5 rare mental health conditions you've never heard about

Psychosis or ‘the loss of touch with reality’ is present in several mental health conditions such as bipolar disorder, major depressive disorder, and schizophrenia. The primary symptoms of psychosis include delusions, hallucinations, disorganized behavior, and other negative symptoms.


Schizophrenia, often considered the classic psychotic disorder, represents the complex as well as heterogenetic nature of psychotic symptoms. Earlier, when schizophrenia was not diagnosed according to DSM-5, five subtypes, including paranoid, disorganized, catatonic, undifferentiated, and residual, were used to diagnose it.


In recent years, several rare clinical syndromes have been defined that represent different symptoms of psychotic disorder.


1) Cotard’s Syndrome

Cotard’s Syndrome, a rare disorder, is named after the French neurologist Jules Cotard (1840-1889). People afflicted with Cotard’s Syndrome believe themselves to be already dead, not existing, are putrefying, or their body has lost the blood or internal organs, and their flesh is rotting. Initially, the term used by Cotard was ‘délire des negations’ to define this condition. He believed it to be a form of depressive condition instead of a type of delusion. Berrios and Luque supported his view.


While the DSM does not enlist Cotard’s Syndrome, ‘nihilistic delusions’ are enlisted. Cotard’s Syndrome is a misunderstood condition that can be treated with antidepressants, antipsychotic drugs, and Electroconvulsive Therapy (ECT). People who have Coatrd’s Syndrome often experience depression and suicidal thoughts.


2) Capgras Syndrome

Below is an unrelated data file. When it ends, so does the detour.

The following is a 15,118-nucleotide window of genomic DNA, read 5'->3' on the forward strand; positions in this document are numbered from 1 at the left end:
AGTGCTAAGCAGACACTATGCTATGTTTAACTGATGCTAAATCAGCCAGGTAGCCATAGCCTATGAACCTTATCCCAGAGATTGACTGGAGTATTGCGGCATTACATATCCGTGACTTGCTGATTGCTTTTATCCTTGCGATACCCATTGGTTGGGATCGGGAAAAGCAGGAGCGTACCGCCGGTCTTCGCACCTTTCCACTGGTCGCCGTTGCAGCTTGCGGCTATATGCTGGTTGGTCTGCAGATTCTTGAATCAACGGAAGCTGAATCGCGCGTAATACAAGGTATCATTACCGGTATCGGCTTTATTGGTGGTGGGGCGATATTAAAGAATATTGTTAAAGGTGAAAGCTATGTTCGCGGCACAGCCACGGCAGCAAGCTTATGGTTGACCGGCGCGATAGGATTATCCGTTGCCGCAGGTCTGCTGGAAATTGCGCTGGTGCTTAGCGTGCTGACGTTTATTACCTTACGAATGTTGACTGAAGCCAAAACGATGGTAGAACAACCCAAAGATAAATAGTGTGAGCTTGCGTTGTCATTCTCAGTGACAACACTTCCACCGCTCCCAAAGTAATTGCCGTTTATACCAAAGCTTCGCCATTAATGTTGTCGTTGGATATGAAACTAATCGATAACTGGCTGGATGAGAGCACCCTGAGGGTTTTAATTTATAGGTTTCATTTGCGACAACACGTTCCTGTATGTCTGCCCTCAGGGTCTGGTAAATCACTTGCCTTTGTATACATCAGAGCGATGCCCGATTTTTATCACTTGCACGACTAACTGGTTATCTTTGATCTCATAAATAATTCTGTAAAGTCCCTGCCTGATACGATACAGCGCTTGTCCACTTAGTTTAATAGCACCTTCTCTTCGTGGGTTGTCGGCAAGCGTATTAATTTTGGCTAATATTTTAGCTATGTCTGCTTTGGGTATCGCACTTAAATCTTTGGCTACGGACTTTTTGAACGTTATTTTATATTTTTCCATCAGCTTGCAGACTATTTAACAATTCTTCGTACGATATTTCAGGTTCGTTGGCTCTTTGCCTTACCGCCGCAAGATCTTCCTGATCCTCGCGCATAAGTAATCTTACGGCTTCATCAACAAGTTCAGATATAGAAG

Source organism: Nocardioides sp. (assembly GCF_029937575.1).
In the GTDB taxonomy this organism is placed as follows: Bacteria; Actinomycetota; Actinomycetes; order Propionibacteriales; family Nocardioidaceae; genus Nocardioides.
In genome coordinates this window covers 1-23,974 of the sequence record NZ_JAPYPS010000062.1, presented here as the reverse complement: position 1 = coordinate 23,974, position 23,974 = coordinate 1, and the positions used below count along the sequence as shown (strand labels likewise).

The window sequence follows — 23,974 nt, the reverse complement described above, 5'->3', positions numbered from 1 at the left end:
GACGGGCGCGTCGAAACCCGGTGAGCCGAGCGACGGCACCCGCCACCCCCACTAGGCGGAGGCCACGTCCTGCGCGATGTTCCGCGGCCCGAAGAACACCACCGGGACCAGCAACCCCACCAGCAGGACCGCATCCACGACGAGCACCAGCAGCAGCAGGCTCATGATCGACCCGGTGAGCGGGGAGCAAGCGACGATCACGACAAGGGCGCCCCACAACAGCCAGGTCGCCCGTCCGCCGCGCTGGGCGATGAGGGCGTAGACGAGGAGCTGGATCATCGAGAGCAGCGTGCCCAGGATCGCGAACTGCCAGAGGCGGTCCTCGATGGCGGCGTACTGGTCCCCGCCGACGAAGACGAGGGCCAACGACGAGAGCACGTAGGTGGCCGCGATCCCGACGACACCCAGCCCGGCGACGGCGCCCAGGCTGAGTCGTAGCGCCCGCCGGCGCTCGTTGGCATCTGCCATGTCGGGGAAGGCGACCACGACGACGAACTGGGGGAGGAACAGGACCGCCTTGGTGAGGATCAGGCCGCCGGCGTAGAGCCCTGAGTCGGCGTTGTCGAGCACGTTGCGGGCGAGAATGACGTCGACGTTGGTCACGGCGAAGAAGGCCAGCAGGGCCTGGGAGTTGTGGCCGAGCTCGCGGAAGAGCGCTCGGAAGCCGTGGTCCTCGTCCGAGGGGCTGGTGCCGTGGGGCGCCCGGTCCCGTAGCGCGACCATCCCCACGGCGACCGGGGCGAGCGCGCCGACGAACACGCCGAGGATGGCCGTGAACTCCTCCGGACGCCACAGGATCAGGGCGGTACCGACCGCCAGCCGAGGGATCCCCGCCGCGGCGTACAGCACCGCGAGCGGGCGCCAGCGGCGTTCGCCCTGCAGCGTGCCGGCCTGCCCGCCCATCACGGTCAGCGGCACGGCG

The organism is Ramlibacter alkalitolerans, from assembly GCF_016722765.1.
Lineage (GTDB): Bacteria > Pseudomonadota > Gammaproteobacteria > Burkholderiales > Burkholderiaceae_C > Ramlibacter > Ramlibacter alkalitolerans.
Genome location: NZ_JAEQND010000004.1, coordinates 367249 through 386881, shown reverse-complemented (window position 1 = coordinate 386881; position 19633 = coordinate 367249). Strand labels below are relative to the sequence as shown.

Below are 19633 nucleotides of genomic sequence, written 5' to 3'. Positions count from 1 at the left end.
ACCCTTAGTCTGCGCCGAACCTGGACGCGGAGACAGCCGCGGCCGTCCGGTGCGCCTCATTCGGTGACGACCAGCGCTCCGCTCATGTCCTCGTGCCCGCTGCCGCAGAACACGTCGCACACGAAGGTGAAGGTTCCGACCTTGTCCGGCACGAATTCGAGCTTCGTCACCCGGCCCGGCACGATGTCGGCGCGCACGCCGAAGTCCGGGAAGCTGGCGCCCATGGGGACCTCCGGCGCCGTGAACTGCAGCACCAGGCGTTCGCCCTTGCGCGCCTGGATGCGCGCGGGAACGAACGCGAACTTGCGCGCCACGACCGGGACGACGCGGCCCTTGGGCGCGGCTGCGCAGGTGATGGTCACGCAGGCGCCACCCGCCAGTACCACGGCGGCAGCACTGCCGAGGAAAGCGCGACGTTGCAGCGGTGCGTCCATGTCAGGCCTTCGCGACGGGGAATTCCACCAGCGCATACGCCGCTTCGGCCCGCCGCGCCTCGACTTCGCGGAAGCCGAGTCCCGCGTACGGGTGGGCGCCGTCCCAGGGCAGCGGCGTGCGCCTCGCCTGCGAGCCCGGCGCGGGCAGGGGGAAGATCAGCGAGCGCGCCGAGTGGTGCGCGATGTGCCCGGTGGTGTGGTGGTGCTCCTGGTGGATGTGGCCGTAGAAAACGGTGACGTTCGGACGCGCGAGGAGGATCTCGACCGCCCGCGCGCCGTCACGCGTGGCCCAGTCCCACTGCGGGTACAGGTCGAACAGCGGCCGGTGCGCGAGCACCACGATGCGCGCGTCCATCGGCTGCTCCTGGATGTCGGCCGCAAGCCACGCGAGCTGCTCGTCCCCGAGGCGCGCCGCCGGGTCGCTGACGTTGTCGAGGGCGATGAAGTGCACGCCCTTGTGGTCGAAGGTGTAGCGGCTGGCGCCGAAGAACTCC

Capgras syndrome is also named for a French physician, Joseph Capgras (1873-1950). People who have Capgras Syndrome believe their close family members, including parents, spouses, or friends to be replaced by an imposter. It generally manifests in people who have paranoid schizophrenia, Alzheimer’s disease, epilepsy, traumatic brain injury, and neurodegenerative diseases, including Lewy Body Dementia. Capgras syndrome is also not listed in the DSM. Though the exact cause of Capgras syndrome is not yet known, it can be generally treated through a combination of psychotherapy and antipsychotic drugs.


3) Folie à Deux (Shared Psychotic Disorder)

Folie à deux’ in French means 'madness of two’ is a rare psychiatric condition in which two people in close proximity experience delusions and hallucinations. Folie à deux was recently termed as ‘Shared Psychotic Disorder.’ There are pieces of evidence that prove that social isolation is a major contributing factor in the development of Shared psychotic disorder. However, it is also believed that the second individual who adopts the psychiatric condition from the primary individual is more likely to have symptoms of underlying Dependent Personality Disorder. The earlier versions of the DSM enlisted Shared Psychotic Disorder as a distinct psychotic disorder. However, DSM-5 no longer separates it from delusional disorders. Both the affected individuals who meet the criteria are diagnosed with delusional disorder.


4) Apotemnophilia

Apotemnophilia is also known as ‘Body integrity dysphoria.’ People who have Apotemnophilia experience a strong urge to cut off their limbs. Scientists have blamed neurological damage to the right parietal lobe of the brain for causing this disorder. Generally, Behavioral therapy and Aversion therapy (to reduce self-harm) are used to treat apotemnophilia. But a patient with apotemnophilia often tries to avoid or resist treatment.


5) Alien hand syndrome

People with Alien hand syndrome believe their limbs are not their own and that they have no control over it. People who have Alien hand syndrome often complain that their hands do not follow their commands and tried to choke them. Some patients also reported scratching their hands until it starts bleeding.


The generally accepted explanation of this mental health condition is damage to the corpus callosum, the bridge that connects the left and the right side of the brain. It usually manifests in people who have Alzheimer’s disease or Creutzfeldt-Jakob Disease. Or people who had brain surgery in which the left and right hemispheres of the brain were separated. Currently, there are no known treatments available for alien hand syndrome.

References:

Psychology Today

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